Information for private individuals who are customers of Norwegian financial institutions

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Since 1 January 2016, Norwegian financial institutions have been obliged to record information regarding the tax residency of their customers and whether they are US citizens. They must also request the foreign tax identification number of these customers. The account information must be reported to the Norwegian Tax Administration, which will forward the information to the tax authorities in the customer's home country. The purpose of these rules is to ensure that financial income and assets in Norway are taxed correctly in the customer's home country. You may therefore be asked to state where you are resident for tax purpose, among other things.


What agreements has Norway entered into regarding information exchange?

The Norwegian Tax Administration sends account information to foreign tax authorities based on international agreements that Norway has entered into with other countries.

Norway and several other countries have signed up to a multilateral agreement dated 29 October 2014 concerning automatic information exchange. This agreement forms a framework for the international standard for the automatic exchange of financial information, also known as the "Common Reporting Standard" or "CRS". You can find more information about this agreement via the OECD Automatic Exchange of Information (AEOI) portal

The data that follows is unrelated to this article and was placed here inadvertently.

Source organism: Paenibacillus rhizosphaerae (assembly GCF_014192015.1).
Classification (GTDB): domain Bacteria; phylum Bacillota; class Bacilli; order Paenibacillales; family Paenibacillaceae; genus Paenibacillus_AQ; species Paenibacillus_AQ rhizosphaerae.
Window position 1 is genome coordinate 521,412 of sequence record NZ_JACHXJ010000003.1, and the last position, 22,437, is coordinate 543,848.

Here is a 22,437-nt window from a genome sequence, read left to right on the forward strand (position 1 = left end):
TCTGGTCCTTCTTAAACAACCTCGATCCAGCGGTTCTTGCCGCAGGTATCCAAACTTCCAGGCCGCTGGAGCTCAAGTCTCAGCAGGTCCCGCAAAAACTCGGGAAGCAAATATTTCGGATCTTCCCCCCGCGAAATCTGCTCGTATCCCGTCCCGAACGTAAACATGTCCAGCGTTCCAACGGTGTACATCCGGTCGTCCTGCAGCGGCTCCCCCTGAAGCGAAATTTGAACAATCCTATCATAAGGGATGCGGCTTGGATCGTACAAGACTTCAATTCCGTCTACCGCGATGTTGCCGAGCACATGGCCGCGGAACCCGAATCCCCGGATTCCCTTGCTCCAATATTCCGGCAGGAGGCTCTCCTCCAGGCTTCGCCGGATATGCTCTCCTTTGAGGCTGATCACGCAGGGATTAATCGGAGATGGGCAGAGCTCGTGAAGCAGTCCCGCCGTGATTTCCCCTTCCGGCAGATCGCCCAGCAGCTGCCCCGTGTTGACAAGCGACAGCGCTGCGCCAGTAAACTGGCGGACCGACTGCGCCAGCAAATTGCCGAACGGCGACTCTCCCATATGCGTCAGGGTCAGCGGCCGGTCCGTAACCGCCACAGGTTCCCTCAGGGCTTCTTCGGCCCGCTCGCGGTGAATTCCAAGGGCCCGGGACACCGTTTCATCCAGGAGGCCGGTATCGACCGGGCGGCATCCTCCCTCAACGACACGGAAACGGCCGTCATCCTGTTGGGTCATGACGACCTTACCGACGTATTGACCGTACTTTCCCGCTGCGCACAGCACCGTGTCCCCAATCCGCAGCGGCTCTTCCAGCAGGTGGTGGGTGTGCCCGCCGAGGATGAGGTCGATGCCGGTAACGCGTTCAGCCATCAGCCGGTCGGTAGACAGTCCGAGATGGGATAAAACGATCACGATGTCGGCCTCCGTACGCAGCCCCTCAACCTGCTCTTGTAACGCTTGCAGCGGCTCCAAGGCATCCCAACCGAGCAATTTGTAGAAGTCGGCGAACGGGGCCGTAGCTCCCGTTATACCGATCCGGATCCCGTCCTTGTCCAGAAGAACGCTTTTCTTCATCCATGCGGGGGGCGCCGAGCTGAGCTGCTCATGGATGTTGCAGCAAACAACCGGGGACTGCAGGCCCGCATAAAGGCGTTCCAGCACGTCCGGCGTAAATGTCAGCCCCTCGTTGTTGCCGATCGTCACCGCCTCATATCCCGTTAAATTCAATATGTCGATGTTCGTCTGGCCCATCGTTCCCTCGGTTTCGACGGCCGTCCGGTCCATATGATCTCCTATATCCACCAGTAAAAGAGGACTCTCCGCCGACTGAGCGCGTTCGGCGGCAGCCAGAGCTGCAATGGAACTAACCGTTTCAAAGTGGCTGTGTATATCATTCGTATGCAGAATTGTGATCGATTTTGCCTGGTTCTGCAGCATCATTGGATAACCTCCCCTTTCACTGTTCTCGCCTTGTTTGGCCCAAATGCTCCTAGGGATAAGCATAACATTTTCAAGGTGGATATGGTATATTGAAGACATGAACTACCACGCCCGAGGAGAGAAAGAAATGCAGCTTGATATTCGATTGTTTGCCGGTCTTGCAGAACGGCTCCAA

On 15 April 2013, Norway and the USA entered into an agreement to  improve international tax compliance and implement FATCA. The agreement builds on the US FATCA legislation (Foreign Account Tax Compliance Act). The agreement was submitted to the Storting in Prop. 138 S (2012-13).

Information sent to the tax authorities in other countries is subject to a duty of confidentiality. An assessment will be made to determine whether the countries have adequate legislation, systems and routines to ensure that the information does not go astray.

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